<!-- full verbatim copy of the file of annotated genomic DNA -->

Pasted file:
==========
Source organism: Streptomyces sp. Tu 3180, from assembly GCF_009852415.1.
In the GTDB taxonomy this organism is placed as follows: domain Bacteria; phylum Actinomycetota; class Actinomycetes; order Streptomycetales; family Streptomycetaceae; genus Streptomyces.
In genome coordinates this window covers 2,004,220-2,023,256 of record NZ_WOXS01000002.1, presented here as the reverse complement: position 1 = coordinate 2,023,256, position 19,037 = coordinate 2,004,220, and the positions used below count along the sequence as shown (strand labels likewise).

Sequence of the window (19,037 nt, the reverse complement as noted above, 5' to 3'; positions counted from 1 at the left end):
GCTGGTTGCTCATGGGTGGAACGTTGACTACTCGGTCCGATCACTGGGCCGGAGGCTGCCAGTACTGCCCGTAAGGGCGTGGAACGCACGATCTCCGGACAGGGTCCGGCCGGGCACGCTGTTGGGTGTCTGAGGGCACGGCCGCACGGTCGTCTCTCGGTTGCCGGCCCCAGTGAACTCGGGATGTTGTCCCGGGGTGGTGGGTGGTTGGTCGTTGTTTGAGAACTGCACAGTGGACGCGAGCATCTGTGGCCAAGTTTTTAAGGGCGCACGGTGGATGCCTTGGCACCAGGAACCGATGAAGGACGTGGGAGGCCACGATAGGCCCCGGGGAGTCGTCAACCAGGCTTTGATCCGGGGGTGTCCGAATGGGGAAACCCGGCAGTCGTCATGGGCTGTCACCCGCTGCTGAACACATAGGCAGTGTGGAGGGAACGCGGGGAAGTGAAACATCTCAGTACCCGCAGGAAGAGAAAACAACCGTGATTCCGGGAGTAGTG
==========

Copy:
Source organism: Streptomyces sp. Tu 3180, from assembly GCF_009852415.1.
In the GTDB taxonomy this organism is placed as follows: domain Bacteria; phylum Actinomycetota; class Actinomycetes; order Streptomycetales; family Streptomycetaceae; genus Streptomyces.
In genome coordinates this window covers 2,004,220-2,023,256 of record NZ_WOXS01000002.1, presented here as the reverse complement: position 1 = coordinate 2,023,256, position 19,037 = coordinate 2,004,220, and the positions used below count along the sequence as shown (strand labels likewise).

Sequence of the window (19,037 nt, the reverse complement as noted above, 5' to 3'; positions counted from 1 at the left end):
GCTGGTTGCTCATGGGTGGAACGTTGACTACTCGGTCCGATCACTGGGCCGGAGGCTGCCAGTACTGCCCGTAAGGGCGTGGAACGCACGATCTCCGGACAGGGTCCGGCCGGGCACGCTGTTGGGTGTCTGAGGGCACGGCCGCACGGTCGTCTCTCGGTTGCCGGCCCCAGTGAACTCGGGATGTTGTCCCGGGGTGGTGGGTGGTTGGTCGTTGTTTGAGAACTGCACAGTGGACGCGAGCATCTGTGGCCAAGTTTTTAAGGGCGCACGGTGGATGCCTTGGCACCAGGAACCGATGAAGGACGTGGGAGGCCACGATAGGCCCCGGGGAGTCGTCAACCAGGCTTTGATCCGGGGGTGTCCGAATGGGGAAACCCGGCAGTCGTCATGGGCTGTCACCCGCTGCTGAACACATAGGCAGTGTGGAGGGAACGCGGGGAAGTGAAACATCTCAGTACCCGCAGGAAGAGAAAACAACCGTGATTCCGGGAGTAGTG